Then again, I'm not a puzzle/hidden-object guru, so maybe for the Myst-faithful, this is child's play. Anyway, each time you're given a "map" to solve the puzzles in an area, once you close it, you have to play the mini-game to see it again. This forces you to remember as much as possible of the diagrams, and discourages you from abusing the privilege too heavily. If you're lazy, you could always screenshot them and upload them through DropSnap or something similar, but I'm going to assume you're all good sports.

This is what makes the game so accessible, though - without the hint book, I'd have given up on Machinarium in 30 minutes. I'm not terribly patient with puzzles, nor are most people. But using the hint book doesn't "ruin" the game - you still have that sense of curiosity and pleasure each time you advance further in the story. It's really quite rewarding.

I would call Machinarium a puzzle game for people who hate puzzle games, but it's also a game for people who love them - there's really something for everyone here. You'll find it on the Play Store for $4, and you'd be silly not to pick it up (compared to $10 on PC/Mac).

David Ruddock
David's phone is whatever is currently sitting on his desk. He is an avid writer, and enjoys playing devil's advocate in editorials, and reviewing the latest phones and gadgets. He also doesn't usually write such boring sentences.

  • Andrea Rossi

    And now, I'll sit here, playing Machinarium, waiting for Botanicula on Android!

  • TheWhiteLotus

    I definitely think it's an awesome game, but it has issues. It doesn't display fullscreen on my Galaxy Nexus, and it's stuck in portrait mode, even though it looks like it's in landscape. Second, the gameplay doesn't make any logical sense. They aren't puzzles. I often find myself just randomly dropping object on things, since they don't give you any actual problem to solve. It's almost totally random.

    • http://www.androidpolice.com/ David Ruddock

      It's simply not meant for phones. The game is impossible to play on anything smaller than a 7" tablet, IMO.

      • CeluGeek

        I'm going to try Machinarium on my Captivate Glide. If I fail, I still have a Galaxy Tab 10.1 where to play it. :)

        • http://www.androidpolice.com/ Artem Russakovskii

          Can you even install it on that phone? I don't think you can, at least not from the Play Store.

  • guyfromtrinidad

    You forgot to add its $5 for iOS. I really want this game to sell well on Android as supporting games like this and don't bitch about how short it is you are buying an experience, hey the song the band plays when you get back their instruments is worth the $4 alone. The developers have also said a fix is on the way for the small strike zones. As someone already said we want them to bring their next fantastic game (which is way more forgiving) Botanicula to Android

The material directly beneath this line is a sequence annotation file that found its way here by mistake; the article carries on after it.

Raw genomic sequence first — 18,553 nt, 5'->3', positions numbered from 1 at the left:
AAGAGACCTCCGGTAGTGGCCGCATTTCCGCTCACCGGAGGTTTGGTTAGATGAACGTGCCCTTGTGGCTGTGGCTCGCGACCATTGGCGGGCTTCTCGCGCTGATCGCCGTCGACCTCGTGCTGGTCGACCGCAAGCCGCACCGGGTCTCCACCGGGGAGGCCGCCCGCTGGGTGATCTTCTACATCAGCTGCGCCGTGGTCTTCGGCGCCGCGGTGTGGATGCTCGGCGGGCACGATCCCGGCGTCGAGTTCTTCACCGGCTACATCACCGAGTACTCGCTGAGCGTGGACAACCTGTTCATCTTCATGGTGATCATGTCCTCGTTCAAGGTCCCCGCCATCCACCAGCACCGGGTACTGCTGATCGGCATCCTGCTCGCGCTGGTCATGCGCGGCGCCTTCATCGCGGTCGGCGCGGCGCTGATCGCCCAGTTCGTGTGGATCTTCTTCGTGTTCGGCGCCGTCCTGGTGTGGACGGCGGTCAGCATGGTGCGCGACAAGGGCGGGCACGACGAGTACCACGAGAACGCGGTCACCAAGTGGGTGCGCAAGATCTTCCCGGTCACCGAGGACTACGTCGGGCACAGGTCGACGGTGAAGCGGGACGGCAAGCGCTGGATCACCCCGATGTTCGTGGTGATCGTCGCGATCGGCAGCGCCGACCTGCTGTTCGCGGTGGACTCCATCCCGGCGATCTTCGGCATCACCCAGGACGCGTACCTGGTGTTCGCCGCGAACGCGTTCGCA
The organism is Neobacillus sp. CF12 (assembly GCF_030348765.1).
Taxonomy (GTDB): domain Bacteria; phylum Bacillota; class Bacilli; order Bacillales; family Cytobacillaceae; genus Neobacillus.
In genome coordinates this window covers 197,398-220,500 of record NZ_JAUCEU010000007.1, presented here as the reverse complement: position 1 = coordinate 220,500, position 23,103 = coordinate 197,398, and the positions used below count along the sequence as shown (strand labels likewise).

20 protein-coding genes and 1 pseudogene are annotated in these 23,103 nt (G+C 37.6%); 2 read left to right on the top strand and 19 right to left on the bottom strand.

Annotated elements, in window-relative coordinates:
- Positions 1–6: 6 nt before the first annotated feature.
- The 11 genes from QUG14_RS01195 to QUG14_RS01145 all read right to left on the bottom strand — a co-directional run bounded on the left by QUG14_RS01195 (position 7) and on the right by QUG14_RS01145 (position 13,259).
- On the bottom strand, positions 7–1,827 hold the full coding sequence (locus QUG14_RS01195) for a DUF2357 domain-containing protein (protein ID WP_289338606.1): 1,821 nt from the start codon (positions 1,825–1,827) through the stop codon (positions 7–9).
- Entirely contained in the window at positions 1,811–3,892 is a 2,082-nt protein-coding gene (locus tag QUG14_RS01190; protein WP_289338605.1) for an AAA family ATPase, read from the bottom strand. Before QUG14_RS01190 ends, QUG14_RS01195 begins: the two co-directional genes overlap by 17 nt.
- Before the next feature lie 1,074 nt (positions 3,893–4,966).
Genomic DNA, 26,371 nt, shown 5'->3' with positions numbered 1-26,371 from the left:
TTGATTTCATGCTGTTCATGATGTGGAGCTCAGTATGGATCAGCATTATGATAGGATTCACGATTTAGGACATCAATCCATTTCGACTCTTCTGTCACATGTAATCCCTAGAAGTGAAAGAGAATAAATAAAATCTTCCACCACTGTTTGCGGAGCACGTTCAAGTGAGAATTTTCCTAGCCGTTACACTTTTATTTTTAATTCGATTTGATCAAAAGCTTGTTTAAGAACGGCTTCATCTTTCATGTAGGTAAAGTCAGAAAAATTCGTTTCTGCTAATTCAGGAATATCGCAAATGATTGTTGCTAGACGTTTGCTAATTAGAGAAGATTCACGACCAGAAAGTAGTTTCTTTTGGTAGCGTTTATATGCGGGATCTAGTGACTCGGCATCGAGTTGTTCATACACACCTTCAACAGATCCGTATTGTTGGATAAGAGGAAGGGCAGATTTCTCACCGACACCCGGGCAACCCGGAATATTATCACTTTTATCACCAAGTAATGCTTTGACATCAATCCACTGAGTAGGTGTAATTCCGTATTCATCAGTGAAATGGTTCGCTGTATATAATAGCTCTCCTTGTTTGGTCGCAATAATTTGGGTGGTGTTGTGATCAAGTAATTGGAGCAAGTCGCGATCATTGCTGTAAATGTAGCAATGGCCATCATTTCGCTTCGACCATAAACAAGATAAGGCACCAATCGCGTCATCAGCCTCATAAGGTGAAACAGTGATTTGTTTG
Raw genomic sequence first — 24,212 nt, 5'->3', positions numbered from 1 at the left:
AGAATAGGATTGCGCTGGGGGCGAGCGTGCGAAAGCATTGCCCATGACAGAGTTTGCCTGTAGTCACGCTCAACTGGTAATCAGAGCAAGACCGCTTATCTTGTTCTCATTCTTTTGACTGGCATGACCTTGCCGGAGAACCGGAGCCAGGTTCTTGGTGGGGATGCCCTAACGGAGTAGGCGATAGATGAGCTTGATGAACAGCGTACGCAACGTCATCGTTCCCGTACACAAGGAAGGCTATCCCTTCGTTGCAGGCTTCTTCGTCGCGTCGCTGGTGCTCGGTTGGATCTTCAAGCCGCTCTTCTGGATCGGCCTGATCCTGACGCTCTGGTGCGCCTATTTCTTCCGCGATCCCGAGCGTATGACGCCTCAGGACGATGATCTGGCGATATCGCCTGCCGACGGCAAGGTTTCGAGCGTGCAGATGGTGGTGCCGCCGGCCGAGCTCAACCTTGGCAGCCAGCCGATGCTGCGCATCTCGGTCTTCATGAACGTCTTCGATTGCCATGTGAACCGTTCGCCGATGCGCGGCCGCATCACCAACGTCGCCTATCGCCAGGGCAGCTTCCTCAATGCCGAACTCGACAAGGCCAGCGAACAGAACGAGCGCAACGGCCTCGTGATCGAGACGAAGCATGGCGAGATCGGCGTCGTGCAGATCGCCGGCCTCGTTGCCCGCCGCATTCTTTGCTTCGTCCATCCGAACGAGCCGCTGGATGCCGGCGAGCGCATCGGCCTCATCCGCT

• andrew zavala

    I wish I could download it on my device :(

    • http://twitter.com/kpjimmy Jim L

       What device do you have? Anything lower than a 7 inch tablet is not recommended. I just side loaded the apk to my rooted Kindle Fire and works fine.

      • andy hajek

        works beautifully on my Galaxy Note

      • Kevin Dahlstrom

        I want to purchase the app, however, I want to put it on my Kindle Fire as well. Where did you get the APK? Again, I am willing to pay, just cant find a way to save the APK so I can sideload it. Thanks!

  • Himmat Singh

    Isn't the 'beauty' of this game over-hyped? 

  • Dbagjones

    So knowing about/playing this makes someone a PC gamer? Hardly.

  • http://twitter.com/kpjimmy Jim L

    It's a great time waster, with the artwork resembling world of goo :). I played it for a bit and works well on android. I have seen it on ipad and it is pretty indeed.

  • Flibbertigibbety

    You can plug a USB mouse into the Galaxy Note via OTG cable, or pair it with a Bluetooth mouse.

  • Bwain

    And guess what, does not work on the galaxy s2

    • cozappz

      Unfortunately, yes. Man, and I really wanted this on my SGS2.

    • awakened

      for my Galaxy S2 it works flawlessly but I can't touch the inventory and menu buttons :( they appear to be out of screen...

  • http://www.facebook.com/people/Jeremy-Ee/100000726601304 Jeremy Ee

    Woah.. the art looks stunningly good. I'm kinda a fan of the detailed sketchy look. But sadly, we need to pay for the game. I would have downloaded it from Applorer https://play.google.com/store/apps/details?id=com.movend.gamebox2 if it were a free game.

  • Mcrto

    I don't understand why you say about it being impossible to play even on a Galaxy Note. I just bought and played through it in the last few days and it works perfectly using the note stylus.